Einstein, fluid dynamics, and the beautiful mathematics of nature.
“Rivers run through our civilisations like strings through beads,” Olivia Laing wrote in her stunning meditation on life, loss, and the meaning of rivers. “There is a mystery about rivers that draws us to them, for they rise from hidden places and travel by routes that are not always tomorrow where they might be today.” But this chaotic, civilization-strewing mystery may be underpinned by one of the most elemental mathematical truths of nature.
In her splendid ode to pi, the Nobel-winning Polish poet Wisława Szymborska extolled it as “the admirable number… nudging, always nudging a sluggish eternity to continue.” On the second day of spring in 1996, the Cambridge University earth scientist Hans-Henrik Stølum published a paper announcing his astonishing finding that pi is also nudging, always nudging, the bendy paths of the world’s rivers to continue their seemingly chaotic meanderings — in a mathematically predictable pattern. His simulation, using empirical data and fluid dynamics modeling, found that the oscillating paths of rivers — their sinuosity, calculated by dividing the river’s actual meandering length by the length of the direct line drawn from source to sea — average 3.14.
Although crowdsourced data failed to replicate Stølum’s average, the crowdsourced sample was too small to prove or disprove a theoretical model addressing the total average of all the world’s rivers. What is more interesting than the finding itself is the very notion that pi — or any number — can undergird seemingly chaotic patterns in nature. Simon Singh takes up this question in his endlessly fascinating book Fermat’s Enigma: The Epic Quest to Solve the World’s Greatest Mathematical Problem (public library), which also gave us Pythagoras on the purpose of life and the meaning of wisdom.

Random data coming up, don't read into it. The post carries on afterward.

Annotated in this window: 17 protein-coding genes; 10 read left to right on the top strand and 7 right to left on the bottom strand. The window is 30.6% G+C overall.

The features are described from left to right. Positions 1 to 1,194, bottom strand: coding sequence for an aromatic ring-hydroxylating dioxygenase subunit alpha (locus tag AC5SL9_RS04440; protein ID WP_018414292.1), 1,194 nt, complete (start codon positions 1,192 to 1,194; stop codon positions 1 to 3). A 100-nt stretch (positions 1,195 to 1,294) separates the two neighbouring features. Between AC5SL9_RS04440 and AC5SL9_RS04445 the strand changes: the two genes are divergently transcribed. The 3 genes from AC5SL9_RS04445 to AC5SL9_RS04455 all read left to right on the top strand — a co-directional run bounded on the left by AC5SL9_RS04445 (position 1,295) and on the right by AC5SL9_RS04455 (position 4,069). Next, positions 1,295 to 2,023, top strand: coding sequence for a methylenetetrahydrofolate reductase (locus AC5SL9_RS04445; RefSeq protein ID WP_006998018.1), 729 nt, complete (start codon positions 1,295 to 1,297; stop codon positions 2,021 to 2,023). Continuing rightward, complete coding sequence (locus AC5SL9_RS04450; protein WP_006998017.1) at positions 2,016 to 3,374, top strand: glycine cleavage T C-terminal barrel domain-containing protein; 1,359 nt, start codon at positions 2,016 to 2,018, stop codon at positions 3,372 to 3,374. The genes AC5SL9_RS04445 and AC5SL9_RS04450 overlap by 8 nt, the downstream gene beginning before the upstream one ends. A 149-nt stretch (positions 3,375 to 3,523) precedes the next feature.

Citing Stølum’s finding, Singh writes:
The number π was originally derived from the geometry of circles, and yet it reappears over and over again in a variety of scientific circumstances. In the case of the river ratio, the appearance of π is the result of a battle between order and chaos. Einstein was the first to suggest that rivers have a tendency toward an ever more loopy path because the slightest curve will lead to faster currents on the outer side, which will in turn result in more erosion and a sharper bend. The sharper the bend, the faster the currents on the outer edge, the more the erosion, the more the river will twist, and so on. However, there is a natural process that will curtail the chaos: increasing loopiness will result in rivers doubling back on themselves and effectively short-circuiting. The river will become straighter and the loop will be left to one side, forming an oxbow lake. The balance between these two opposing factors leads to an average ratio of π between the actual length and the direct distance between source and mouth.
Complement with the fluid dynamics of Van Gogh’s “Starry Night” and mathematician Lillian Lieber on what Euclid can teach us about social justice, then revisit the story of how a Hungarian teenager revolutionized mathematics and equipped Einstein with the building blocks of relativity, without which he would not have been able to make his prediction about the curvature of rivers.
Central photo: The Tetons and the Snake River by Ansel Adams, from Ansel Adams in the National Parks.
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